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i need to recreate this within Java for Blackberry device:

char cPacketData[1024];
int thisPacketLength=( X_PACKET_SPACE*12 ) + ( 20*X_PACKET_SPACE );
(*(int *)   (cPacketData))          =X_PACKET_START;    
(*(int *)   (cPacketData+X_PACKET_SPACE))   =thisPacketLength;  
(*(int *)   (cPacketData+X_PACKET_SPACE*2)) =X_PACKET_POSITION_DATA;    
(*(int *)   (cPacketData+X_PACKET_SPACE*3)) =positionX;
(*(int *)   (cPacketData+X_PACKET_SPACE*4)) =positionY;

send(mSocket,(const char *)&cPacketData,thisPacketLength,0);

I already know that i should use


but i don't know how to recreate that packet in Java, can you please help?

UPDATE Ok, think i've got it right:

char[] payload = new char[100];
int start=9999;
payload[3] = (char)((start >> 24) & 0XFF);
payload[2] = (char)((start >> 16) & 0XFF);
payload[1] = (char)((start >> 8) & 0XFF);
payload[0] = (char)((start >> 0) & 0XFF);

int len=100;
payload[X_PACKET_SPACE+3] = (char)((len >> 24) & 0XFF);
payload[X_PACKET_SPACE+2] = (char)((len >> 16) & 0XFF);
payload[X_PACKET_SPACE+1] = (char)((len >> 8) & 0XFF);
payload[X_PACKET_SPACE]   = (char)((len >> 0) & 0XFF);


Seems to work fine, kinda 'oldsKewl' way of doing - so i would appreciate if you guys have any better option.

Just to confirm, it works by doing it this way.

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The C code is using a reinterpret cast, which is something Java explicitly doesn't allow, in order to maintain type safety. Your bitshifting and masking is what I would expect for this type of network code. –  Michael Donohue Oct 1 '11 at 21:38

2 Answers 2

up vote 1 down vote accepted


Here is how i do it, so that my server side can recv the packets from BB correctly.

OutputStream    _out = conn.openOutputStream();

                            packet[3]= (byte)(9999 >>> 24);
                            packet[2]= (byte)(9999 >>> 16);
                            packet[1]= (byte)(9999 >>> 8);
                            packet[0]= (byte)(9999 >>> 0);

                            packet[8]= (byte)(60 >>> 24);
                            packet[7]= (byte)(60 >>> 16);
                            packet[6]= (byte)(60 >>> 8);
                            packet[5]= (byte)(60 >>> 0);

                            packet[13]= (byte)(4 >>> 24);
                            packet[12]= (byte)(4 >>> 16);
                            packet[11]= (byte)(4 >>> 8);
                            packet[10]= (byte)(4 >>> 0);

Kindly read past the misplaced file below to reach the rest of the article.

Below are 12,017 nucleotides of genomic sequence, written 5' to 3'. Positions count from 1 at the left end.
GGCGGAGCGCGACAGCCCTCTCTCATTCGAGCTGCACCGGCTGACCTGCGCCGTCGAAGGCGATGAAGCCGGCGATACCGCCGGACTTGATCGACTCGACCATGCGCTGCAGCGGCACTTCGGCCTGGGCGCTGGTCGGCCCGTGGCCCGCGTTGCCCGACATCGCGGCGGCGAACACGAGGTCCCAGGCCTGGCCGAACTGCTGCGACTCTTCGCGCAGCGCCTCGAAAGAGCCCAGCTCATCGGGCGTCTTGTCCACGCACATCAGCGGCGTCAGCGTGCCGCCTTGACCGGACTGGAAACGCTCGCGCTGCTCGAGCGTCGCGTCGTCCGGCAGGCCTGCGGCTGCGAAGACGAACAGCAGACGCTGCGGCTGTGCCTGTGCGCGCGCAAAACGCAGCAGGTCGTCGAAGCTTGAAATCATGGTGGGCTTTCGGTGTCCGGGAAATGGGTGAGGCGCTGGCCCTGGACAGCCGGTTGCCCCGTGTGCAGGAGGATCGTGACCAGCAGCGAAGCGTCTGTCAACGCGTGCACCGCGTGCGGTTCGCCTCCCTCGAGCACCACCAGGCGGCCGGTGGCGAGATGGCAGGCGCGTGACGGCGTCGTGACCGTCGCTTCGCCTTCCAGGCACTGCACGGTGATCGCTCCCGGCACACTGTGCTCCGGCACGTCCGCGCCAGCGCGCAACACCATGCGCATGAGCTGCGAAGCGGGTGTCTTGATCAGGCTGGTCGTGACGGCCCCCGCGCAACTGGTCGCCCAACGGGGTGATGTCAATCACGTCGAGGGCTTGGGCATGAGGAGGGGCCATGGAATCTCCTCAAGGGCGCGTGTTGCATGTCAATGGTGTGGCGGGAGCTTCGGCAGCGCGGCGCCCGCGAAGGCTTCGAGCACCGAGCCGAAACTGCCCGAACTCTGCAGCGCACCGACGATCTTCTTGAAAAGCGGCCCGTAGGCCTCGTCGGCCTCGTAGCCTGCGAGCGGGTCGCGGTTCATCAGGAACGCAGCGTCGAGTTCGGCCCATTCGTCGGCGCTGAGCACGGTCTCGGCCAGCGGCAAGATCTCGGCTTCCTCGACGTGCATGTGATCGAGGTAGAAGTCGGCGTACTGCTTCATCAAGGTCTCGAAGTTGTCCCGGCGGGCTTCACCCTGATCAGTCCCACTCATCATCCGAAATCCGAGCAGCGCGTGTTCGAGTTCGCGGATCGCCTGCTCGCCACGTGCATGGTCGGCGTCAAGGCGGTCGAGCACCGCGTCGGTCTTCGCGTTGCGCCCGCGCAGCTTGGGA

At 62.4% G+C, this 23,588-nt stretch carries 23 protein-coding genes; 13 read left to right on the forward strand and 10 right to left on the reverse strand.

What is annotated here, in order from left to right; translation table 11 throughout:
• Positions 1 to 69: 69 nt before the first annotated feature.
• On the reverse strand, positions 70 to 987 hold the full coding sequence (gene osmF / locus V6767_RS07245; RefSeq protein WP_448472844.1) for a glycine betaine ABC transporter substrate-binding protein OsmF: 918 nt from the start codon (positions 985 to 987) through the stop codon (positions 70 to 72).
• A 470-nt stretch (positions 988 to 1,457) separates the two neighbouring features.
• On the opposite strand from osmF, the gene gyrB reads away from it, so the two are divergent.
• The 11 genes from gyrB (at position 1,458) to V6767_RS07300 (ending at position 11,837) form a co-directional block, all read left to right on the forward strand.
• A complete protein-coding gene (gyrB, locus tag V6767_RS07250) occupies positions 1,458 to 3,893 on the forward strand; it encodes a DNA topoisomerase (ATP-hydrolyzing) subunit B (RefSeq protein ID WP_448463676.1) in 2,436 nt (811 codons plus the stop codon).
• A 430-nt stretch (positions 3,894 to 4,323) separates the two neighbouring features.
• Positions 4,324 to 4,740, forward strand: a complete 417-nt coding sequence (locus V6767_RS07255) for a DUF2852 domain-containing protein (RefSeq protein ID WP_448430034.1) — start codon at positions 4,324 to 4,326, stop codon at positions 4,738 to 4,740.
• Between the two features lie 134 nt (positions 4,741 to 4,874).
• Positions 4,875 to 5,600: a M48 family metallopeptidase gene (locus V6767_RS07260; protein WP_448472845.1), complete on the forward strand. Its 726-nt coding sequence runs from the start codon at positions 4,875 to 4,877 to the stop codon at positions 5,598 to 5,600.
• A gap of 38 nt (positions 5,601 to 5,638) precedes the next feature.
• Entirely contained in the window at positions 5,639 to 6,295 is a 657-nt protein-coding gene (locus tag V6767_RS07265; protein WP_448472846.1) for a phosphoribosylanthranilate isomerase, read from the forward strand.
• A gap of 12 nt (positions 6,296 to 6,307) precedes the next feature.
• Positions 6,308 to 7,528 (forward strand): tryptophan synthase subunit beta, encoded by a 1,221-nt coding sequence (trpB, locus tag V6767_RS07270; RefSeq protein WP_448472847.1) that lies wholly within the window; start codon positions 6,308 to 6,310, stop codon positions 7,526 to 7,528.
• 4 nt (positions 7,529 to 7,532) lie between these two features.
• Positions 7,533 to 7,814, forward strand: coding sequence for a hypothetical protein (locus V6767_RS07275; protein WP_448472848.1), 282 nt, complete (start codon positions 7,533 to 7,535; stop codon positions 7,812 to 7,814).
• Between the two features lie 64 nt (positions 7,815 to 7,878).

packet[18]= (byte)(_PIN >>> 24);
                            packet[17]= (byte)(_PIN >>> 16);
                            packet[16]= (byte)(_PIN >>> 8);
                            packet[15]= (byte)(_PIN >>> 0);          

                            packet[23]= (byte)(1 >>> 24);
                            packet[22]= (byte)(1 >>> 16);
                            packet[21]= (byte)(1 >>> 8);
                            packet[20]= (byte)(1 >>> 0);                 

share|improve this answer

I am not too proficient in C++, and I would do the following to decrypt this structure to Java language.

Implement a server application on java, that opens server socket and listens for the connections and opens InputStreamReader over the established connection from C++ client.

C++ client sends prepared packet to this server, server app receives it and parses.

I think that parsing of received packed will give you valuable information to solve your task.

share|improve this answer
I don't want to decrypt the packet on the Java server. I want this stuff to be coded in Java so i can send it through the socket to the server. What i need is to pack few integers/floats into an char array and send this through the socket. –  PeeS Oct 1 '11 at 18:23
I suppose that when you create a predefined C++ packet and send it to server java app, you will receive the java-style represenation of your packet. And it will give you an insight, how to use java bitwise shift operators to pack integers and floats to java char array. –  Rafael Osipov Oct 1 '11 at 18:28
Rafael, here's the deal - BB devices in my office are required to send a predefined packets through the socket onto the HP-UX application that is acting as a daemon. Those packets are then decrypted and forwarded onto the database server - which does not matter in this case. I need to find out a way of building a simple packet as stated previously on the Java side so i can send it to the server. –  PeeS Oct 1 '11 at 18:32

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